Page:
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Car accident on Park Avenue viaduct 1940s Round Up of Architectural Accidents Vintage NYC Photography Untapped Cities Sabrina RomanoCar Accident on Park Avenue viaduct, 1940s

Sometimes truth is stranger than fiction. From technological accidents to natural disasters, with tragedy mixed in, here we have some of the notable “architectural” accidents throughout history. As investigators search for answers on the Sunday fire that destroyed the interior of the Serbian Orthodox Church of St Salva, formerly Trinity Chapel, we present accidents lost to time that shocked the city’s residents.

One note: though there have certainly been more deadly incidents, like the General Slocum shipwreck or 9/11, we have stuck here to non-deliberate accidents and those of interesting architectural nature.

1. Empire State Building Plane Crash, 1945

Bomber crashes into Empire State Building Round Up of Architectural Accidents Vintage NYC Photography Untapped Cities Sabrina RomanoBomber Crashed into Empire State Building, July 28, 1945. 

On a foggy morning in July 1945, an experienced and decorated World War II pilot was flying a B-25 Mitchell Bomber from the Army base in Bedford, Massachusetts to Newark, New Jersey on a mission to return a few servicemen home. Approaching the airport, pilot William Franklin Smith Jr. prepared for landing despite warnings of low visibility. He was able to get through most of the Manhattan skyline, but made a wrong turn and hit the 79th floor of the Empire State Building

The crash created a hole on the side of the skyscraper 18 feet wide and 20 feet high. The fuel tank exploded, hurling flames through the stairs and the hallways down to the 75th floor, killing 14 and injuring 26. All three on the plane were killed along with 11 people in the Empire State Building, mostly women from the National Catholic Welfare Conference. The building was repaired at a cost of $1 million.

It was a sad end for Smith Jr., who during World War II had been awarded the “Air Medal, the Distinguished Flying Cross and the Croix de Guerre as a member of the 457th Bomb Group,” Time reports.

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5 Responses
  1. Marc Leslie Kagan Reply

    Here are two more Architectural Accidents and Disasters In New York City’s History:
    1. December 12, 1946 – an unused ice-manufacturing plant caught fire early on December 12, 1946, and its concrete roof and thirty-six-inch wall collapsed on the rear of an adjoining six-floor tenement building at 2515 Amsterdam Avenue at 1:19 A.M., trapping ninety-four residents in the debris and eventuality killing thirty-seven people.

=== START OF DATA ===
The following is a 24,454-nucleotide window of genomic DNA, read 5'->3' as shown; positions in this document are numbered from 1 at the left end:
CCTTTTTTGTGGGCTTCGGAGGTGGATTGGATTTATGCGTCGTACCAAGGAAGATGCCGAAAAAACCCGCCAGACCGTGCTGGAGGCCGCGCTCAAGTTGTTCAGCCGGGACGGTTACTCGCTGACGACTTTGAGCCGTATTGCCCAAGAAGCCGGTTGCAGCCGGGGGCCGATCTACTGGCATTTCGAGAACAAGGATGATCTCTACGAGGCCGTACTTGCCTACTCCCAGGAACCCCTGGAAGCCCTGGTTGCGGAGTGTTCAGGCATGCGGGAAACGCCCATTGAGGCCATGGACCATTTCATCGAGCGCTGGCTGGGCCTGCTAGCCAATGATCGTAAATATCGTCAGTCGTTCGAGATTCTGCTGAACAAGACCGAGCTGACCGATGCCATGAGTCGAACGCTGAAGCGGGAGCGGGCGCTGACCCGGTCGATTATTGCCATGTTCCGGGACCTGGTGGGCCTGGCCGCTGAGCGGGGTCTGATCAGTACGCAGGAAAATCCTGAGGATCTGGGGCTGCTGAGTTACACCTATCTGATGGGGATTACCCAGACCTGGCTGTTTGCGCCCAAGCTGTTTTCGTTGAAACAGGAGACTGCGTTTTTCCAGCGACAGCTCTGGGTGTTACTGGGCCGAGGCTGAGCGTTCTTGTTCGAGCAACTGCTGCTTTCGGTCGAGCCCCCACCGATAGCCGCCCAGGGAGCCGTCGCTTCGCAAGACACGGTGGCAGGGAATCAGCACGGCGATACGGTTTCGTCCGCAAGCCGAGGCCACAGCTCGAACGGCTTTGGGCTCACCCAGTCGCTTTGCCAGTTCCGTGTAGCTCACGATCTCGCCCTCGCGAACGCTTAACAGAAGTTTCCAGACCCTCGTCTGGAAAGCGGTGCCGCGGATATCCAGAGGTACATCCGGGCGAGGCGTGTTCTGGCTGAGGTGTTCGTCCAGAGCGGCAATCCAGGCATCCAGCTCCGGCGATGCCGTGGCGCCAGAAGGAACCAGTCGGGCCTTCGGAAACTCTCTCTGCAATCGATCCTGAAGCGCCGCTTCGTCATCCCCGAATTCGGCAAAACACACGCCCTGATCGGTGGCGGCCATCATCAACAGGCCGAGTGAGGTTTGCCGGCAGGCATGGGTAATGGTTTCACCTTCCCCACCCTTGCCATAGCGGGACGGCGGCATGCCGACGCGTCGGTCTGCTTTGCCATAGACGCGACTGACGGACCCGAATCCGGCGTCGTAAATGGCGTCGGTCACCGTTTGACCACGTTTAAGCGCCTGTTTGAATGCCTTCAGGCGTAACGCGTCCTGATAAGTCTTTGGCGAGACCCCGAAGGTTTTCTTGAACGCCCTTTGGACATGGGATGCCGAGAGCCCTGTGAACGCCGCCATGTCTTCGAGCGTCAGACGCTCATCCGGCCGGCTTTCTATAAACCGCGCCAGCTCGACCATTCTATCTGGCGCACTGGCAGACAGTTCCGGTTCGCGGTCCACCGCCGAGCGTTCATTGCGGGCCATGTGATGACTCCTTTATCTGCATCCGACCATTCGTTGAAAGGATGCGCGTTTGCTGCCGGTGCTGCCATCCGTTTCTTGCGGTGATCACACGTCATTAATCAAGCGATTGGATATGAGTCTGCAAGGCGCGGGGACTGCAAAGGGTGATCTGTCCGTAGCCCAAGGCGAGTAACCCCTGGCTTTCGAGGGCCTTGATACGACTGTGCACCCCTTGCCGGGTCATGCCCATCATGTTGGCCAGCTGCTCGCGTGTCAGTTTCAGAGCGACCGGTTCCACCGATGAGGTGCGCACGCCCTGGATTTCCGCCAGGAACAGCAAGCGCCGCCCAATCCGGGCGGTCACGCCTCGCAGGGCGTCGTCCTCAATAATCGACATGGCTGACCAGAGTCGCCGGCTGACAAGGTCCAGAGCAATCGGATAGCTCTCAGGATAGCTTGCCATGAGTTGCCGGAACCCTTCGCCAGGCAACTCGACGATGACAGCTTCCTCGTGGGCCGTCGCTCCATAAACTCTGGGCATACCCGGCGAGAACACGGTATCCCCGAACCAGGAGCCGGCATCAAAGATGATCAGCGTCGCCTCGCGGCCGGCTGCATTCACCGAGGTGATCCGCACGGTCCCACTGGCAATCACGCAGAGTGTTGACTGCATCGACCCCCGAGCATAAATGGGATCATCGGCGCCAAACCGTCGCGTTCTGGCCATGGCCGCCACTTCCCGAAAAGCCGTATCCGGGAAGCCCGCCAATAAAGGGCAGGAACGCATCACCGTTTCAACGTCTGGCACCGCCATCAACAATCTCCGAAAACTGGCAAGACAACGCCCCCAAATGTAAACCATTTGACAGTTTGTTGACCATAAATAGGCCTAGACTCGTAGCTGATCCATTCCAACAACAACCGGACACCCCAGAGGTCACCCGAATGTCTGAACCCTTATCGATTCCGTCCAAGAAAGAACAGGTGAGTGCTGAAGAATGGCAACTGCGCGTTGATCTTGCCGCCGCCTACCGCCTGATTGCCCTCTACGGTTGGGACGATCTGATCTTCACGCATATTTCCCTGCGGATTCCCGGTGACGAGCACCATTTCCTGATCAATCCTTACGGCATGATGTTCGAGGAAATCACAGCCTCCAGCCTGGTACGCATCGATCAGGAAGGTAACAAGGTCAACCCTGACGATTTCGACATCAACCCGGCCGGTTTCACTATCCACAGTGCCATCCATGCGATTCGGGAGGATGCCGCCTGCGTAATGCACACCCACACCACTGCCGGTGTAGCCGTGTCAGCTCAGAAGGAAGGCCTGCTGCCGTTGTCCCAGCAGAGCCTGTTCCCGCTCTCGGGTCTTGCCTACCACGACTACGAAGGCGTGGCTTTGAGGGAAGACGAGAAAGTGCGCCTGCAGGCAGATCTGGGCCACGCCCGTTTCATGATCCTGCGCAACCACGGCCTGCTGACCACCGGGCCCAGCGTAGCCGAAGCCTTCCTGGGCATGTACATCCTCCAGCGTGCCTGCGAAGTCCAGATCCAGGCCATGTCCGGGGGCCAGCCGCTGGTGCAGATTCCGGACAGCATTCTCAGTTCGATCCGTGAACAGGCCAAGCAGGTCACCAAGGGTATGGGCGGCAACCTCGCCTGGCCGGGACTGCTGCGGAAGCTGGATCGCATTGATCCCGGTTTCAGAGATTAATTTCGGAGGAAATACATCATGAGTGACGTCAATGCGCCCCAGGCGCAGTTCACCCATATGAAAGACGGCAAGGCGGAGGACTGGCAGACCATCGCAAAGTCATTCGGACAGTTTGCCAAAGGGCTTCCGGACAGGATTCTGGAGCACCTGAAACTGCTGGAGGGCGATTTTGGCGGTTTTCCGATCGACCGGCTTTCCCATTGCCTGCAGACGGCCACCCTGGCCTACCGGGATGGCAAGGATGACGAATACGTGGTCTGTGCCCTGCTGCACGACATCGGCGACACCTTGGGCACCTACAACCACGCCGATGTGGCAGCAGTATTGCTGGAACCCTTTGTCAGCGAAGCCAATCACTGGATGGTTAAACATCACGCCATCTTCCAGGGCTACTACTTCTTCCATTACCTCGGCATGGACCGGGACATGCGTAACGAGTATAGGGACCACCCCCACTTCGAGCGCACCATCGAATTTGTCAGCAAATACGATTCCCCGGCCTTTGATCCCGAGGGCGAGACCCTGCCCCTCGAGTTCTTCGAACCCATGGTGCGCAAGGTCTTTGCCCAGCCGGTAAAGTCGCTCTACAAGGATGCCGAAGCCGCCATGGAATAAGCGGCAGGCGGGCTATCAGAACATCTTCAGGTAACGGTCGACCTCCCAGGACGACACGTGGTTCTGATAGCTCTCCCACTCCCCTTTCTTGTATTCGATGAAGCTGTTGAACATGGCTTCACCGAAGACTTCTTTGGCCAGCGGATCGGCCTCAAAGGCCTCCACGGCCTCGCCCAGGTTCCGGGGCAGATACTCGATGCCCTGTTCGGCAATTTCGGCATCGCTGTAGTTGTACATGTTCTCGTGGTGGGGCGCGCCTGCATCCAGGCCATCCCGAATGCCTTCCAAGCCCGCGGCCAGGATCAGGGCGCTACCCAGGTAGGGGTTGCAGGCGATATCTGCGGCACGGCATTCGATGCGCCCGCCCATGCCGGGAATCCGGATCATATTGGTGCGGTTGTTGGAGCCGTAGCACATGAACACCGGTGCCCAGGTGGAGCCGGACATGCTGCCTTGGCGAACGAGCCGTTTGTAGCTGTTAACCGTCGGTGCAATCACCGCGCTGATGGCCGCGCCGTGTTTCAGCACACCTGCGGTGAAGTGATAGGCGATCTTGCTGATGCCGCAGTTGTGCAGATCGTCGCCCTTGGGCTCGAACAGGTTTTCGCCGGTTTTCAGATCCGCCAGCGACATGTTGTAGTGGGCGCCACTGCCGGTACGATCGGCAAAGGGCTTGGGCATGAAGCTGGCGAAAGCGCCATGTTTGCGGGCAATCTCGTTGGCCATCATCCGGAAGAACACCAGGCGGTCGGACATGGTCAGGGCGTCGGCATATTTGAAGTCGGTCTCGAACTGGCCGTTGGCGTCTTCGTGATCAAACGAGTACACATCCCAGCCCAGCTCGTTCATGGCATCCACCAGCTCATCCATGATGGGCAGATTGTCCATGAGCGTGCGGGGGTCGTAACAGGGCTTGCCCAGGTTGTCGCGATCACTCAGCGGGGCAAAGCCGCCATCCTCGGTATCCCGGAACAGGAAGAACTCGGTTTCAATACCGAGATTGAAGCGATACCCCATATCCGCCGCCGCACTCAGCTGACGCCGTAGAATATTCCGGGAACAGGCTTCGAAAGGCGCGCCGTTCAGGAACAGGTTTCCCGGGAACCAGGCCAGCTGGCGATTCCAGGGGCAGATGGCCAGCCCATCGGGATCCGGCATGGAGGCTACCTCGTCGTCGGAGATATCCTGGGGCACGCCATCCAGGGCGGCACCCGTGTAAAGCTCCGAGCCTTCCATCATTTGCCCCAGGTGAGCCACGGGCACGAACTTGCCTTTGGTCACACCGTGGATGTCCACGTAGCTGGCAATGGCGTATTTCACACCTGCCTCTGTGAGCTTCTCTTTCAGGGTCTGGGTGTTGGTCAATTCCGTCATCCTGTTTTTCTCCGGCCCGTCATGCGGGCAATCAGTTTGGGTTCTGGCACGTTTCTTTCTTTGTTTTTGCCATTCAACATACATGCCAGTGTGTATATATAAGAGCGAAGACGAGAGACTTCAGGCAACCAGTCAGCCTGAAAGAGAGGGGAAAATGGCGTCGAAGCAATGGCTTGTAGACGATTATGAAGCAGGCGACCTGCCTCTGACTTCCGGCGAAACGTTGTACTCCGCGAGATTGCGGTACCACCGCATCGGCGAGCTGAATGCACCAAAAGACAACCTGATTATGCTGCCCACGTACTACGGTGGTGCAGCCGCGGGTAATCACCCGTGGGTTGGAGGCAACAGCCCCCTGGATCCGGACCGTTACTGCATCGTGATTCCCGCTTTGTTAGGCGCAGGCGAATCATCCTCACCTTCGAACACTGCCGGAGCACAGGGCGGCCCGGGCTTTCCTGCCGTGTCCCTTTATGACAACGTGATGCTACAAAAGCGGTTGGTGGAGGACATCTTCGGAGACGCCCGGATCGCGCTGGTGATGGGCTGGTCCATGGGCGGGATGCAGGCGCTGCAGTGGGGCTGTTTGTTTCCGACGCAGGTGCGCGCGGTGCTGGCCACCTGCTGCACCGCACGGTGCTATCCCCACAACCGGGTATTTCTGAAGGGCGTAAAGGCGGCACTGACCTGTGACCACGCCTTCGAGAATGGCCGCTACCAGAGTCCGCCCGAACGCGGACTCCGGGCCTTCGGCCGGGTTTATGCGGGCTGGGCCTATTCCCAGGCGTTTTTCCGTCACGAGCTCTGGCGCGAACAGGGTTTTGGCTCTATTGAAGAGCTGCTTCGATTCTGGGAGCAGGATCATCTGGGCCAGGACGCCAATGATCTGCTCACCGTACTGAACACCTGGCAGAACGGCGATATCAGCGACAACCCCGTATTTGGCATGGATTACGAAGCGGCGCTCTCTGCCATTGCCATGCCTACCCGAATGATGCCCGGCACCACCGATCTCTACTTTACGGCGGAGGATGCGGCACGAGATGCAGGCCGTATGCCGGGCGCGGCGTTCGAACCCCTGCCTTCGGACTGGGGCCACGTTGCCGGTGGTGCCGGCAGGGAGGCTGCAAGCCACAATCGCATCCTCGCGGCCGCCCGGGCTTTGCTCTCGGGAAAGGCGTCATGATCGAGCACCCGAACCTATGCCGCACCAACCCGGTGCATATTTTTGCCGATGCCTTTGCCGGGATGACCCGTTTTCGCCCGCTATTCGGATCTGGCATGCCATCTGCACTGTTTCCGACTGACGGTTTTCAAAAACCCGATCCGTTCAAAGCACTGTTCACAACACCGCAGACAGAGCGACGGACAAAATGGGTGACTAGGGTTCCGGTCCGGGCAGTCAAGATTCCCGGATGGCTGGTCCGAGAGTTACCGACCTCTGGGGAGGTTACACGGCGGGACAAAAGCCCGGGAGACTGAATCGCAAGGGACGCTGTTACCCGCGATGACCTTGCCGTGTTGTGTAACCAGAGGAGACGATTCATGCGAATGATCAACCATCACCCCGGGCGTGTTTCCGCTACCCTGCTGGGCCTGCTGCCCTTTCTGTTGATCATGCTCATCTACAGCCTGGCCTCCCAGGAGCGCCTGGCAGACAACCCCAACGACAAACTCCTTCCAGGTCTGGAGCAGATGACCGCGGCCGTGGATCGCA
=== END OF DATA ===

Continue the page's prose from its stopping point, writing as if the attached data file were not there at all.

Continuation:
2. At 12:07 A.M, on October 3, 1962, a steam boiler exploded in a two-story, yellow-brick and cinder-block building operated by the New York Telephone Company at 213th Street and Broadway. It hurtled through several walls and a ceiling, killing twenty-three of the office workers mostly women and injuring ninety-four persons. New York Fire Commissioner Edward Thompson attributed the explosion to overheating “due to the automatic devices which regulate the high and low water level.” It was the first time the boiler had been used during a time when the conversion from air conditioning to heat was being made.

  2. Marc Leslie Kagan Reply

    Here are two more Architectural Accidents and Disasters In New York City:
    1. December 12, 1946 – an unused ice-manufacturing plant caught fire early on December 12, 1946, and its concrete roof and Thirty-six-inch was collapsed on the rear of an adjoining six-floor tenement building at 2515 Amsterdam Avenue at 1:19 A.M., trapping ninety-four residents in the debris and eventuality killing thirty-seven people.
    2. At 12:07 A.M, on October 3, 1962, a steam boiler exploded in a two-story, yellow-brick and cinder-block building operated by the New York Telephone Company at 213th Street and Broadway. It hurtled through several walls and a ceiling, killing twenty-three of the office workers mostly women and injuring ninety-four persons. New York Fire Commissioner Edward Thompson attributed the explosion to overheating “due to the automatic devices which regulate the high and low water level.” It was the first time the boiler had been used during a time when the conversion from air conditioning to heat was being made.

  3. Bernhard Behling Reply

    The Hindenberg was a rigid airship, not a blimp, and as already been noted, that disaster took place well outside the city limits.

  4. Wesley Greenbaum Reply

    Interesting list, but strange that the Hindenberg disaster is included, considering that it can’t really be considered architectural, plus it happened a good 50 miles outside of New York City.

  5. Bradley Laing Reply

    Thought: New York City does have safety and building inspectors, plus a lot of newspaper reporters. How many “in the nick of time” incidents were there of cleared buildings, or cleared streets, shortly before collapses, explosions, fires, and so on?

    Could you do an article about those?

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